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Cost Volume Analysis

2943 words - 12 pages

Lecture 5: Cost-Volume-Profit Analysis
In this module, we are going to discuss a simple concept yet a powerful financial planning and decision-making tool for managers. This concept is called CVP analysis or cost volume profit relationship. Profits are the difference between revenues and costs. Both revenue and cost depend on the volume of operations. So, in the short run whether you make a profit or a loss depends upon the volume of sales you make. What is the unknown for a manager when he or she tries to project profits for future? The managers know the costs and the selling price. So the only unknown is the volume of sales. The importance of CVP analysis flows from the fact ...view middle of the document...

We call ‘N’ as the activity volume in the sense that you need to do more activities if you are selling more u nits compared to selling less. The activity volume can be represented as the number of units sold, or sales revenue dollars or some measure of service quantity. For example, the activity level for a hospital is number of patient days and the activity level for an airline company is number of passenger miles. Depending upon how you measure the activity level, P and V are defined in accordance with the measure of activity. For example, for an airlines company that measures activity volume as the number of passenger miles, P is the price charged per passenger mile and V is the variable cost per passenger mile. The fixed costs, F is the sum of all costs in the organization that do not change with respect to the chosen activity measure. Let us now write out an expression for the profits of the firm. We know profits = Revenue – Costs. We can rewrite this as Profits = Revenue – Variable costs – Fixed costs. Given our notation, Profits = (NP) – (NV) – F = N (P-V) – F. Realize that P - V is the difference between revenue and cost per unit and we had earlier defined this as Unit Contribution Margin (UCM). The profit equation becomes Profits = N UCM – F. This approach of characterizing the firm profits as a function of UCM is called “UCM approach”. Alternatively, we could have characterized the profits as a function of (Contribution margin ratio) CMR and such characterization of profits is called “CMR approach”. What is Contribution Margin Ratio? CMR equals UCM divided by Revenue per unit. In other words, CMR represents the fraction of every sales dollar that turns into contribution. In order to characterize the profits of a firm as a function of CMR, take the profit equation that we developed earlier and multiply the right hand side of the equation by P/P. Since P/P is 1, the profit equation is still valid. We can rewrite the right hand side of the profit equation as (N × P) × (P-V)/P – F. Notice that (N × P) represents the total revenue generated and (P-V)/P is the CMR. Therefore, profits = Revenue × CMR – F. This version of the profit equation is called “CMR approach of characterizing the firm profits”.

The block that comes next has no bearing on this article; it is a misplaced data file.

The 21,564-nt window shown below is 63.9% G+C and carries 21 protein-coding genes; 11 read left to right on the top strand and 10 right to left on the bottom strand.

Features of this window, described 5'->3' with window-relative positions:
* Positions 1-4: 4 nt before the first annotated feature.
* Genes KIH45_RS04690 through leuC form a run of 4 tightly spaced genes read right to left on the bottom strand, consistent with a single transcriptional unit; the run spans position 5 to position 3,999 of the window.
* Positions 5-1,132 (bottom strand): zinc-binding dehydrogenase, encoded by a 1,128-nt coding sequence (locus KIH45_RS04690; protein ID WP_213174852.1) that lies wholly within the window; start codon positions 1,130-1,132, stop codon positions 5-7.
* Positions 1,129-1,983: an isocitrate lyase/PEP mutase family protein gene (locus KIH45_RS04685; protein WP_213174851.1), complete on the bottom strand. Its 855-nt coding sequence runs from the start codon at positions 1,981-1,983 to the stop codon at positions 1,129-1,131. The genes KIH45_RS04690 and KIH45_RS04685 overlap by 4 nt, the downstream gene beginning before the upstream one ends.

Breakeven volume is defined as the level of sales at which revenue equals all costs and therefore the firm makes neither a profit nor a loss at the breakeven level. We can use the profit equation that we had developed earlier to find out the breakeven level. Substitute zero for profits in the profit equation that we had derived using the UCM approach. This leads to the following expression. 0 = NBEV × (P-V) – F where NBEV is the number of units to be sold for the firm to breakeven NBEV = F/(P-V). In other words, fixed costs divided by UCM will give the breakeven volume in number of units. We can convert the breakeven volume expressed in number of units to breakeven volume in sales dollars. In order to do this,...

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